Direct measurement of the rate of glutathione synthesis in 1-chloro-2,4-dinitrobenzene treated human erythrocytes.
SourceRedox Report, 11, 1, (2006), pp. 9-14
Article / Letter to editor
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SubjectN4i 1: Pathogenesis and modulation of inflammation; NCMLS 1: Immunity, infection and tissue repair; UMCN 4.1: Microbial pathogenesis and host defense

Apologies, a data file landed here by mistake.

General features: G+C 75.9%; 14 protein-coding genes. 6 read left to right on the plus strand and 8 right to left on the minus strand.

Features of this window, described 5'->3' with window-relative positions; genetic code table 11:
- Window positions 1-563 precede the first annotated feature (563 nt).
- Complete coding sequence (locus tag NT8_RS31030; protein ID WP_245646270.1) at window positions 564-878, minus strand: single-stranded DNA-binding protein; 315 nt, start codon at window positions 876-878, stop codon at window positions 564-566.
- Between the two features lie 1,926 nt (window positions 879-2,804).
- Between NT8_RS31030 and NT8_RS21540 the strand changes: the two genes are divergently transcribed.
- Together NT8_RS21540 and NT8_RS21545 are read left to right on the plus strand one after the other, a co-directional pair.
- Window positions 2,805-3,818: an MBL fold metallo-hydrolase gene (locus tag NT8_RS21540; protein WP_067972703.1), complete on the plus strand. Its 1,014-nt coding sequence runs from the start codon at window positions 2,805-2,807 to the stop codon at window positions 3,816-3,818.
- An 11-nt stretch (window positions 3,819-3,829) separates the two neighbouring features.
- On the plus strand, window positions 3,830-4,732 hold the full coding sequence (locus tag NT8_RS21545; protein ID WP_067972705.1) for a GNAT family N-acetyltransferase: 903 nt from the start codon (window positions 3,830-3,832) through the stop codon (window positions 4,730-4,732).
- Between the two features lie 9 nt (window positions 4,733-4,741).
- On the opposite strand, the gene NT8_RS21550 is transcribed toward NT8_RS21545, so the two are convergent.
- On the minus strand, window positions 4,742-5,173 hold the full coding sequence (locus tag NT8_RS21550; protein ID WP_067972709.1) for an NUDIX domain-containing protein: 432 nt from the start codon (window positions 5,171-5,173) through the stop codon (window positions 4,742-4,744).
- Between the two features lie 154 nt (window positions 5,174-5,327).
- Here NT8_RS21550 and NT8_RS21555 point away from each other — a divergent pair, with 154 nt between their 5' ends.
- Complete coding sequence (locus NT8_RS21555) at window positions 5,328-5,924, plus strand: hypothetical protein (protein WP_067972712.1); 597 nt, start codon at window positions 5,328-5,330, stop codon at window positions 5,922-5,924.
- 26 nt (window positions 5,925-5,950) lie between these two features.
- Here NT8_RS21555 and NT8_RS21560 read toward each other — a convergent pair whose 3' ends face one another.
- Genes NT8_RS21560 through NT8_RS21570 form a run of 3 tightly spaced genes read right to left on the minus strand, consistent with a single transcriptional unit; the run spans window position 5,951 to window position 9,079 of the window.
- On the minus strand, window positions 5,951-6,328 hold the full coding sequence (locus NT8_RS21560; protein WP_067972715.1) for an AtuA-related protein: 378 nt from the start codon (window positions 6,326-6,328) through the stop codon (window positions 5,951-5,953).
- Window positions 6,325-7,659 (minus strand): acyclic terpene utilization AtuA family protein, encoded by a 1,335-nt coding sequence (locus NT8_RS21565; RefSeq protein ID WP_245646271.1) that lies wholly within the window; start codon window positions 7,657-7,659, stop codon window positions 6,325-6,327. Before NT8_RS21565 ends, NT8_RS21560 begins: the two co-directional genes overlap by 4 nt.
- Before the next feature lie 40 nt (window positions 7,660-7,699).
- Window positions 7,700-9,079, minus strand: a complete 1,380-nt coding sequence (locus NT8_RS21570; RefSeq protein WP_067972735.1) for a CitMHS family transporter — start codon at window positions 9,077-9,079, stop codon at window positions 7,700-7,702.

Cell glutathione scavenges free radicals, degrades peroxides, removes damaging electrophiles and maintains the redox state. The aim of this study was to develop an effective and efficient method to measure the rate of glutathione synthesis from its constituent amino acids in whole erythrocytes (RBCs). RBCs (10% haematocrit) were exposed to 0.3 mM 1-chloro-2,4-dinitrobenzene (CDNB) to lower their total glutathione content by 70% and then incubated with glucose, and N-acetylcysteine as a cysteine source. Over 3 h, glutathione levels increased at a constant rate of 1.2 micromol (L RBC)(-1)min(-1), almost 5 times faster than the rate of glutathione synthesis in RBCs with normal glutathione levels. Glutathione at concentrations normally found in RBCs is known to inhibit glutamate cysteine ligase (the major rate controlling enzyme for glutathione synthesis). The rate of glutathione recovery was substantially reduced in RBCs treated with buthionine sulfoximine, a specific inhibitor of glutamate cysteine ligase. Our results indicate that the measurement of glutathione recovery rate after CDNB treatment can be used to estimate de novo synthesis of glutathione. Application of this direct method for measuring glutathione synthesis will increase understanding of the interactions of effectors that determine glutathione levels in RBCs under various physiological and pathological conditions.
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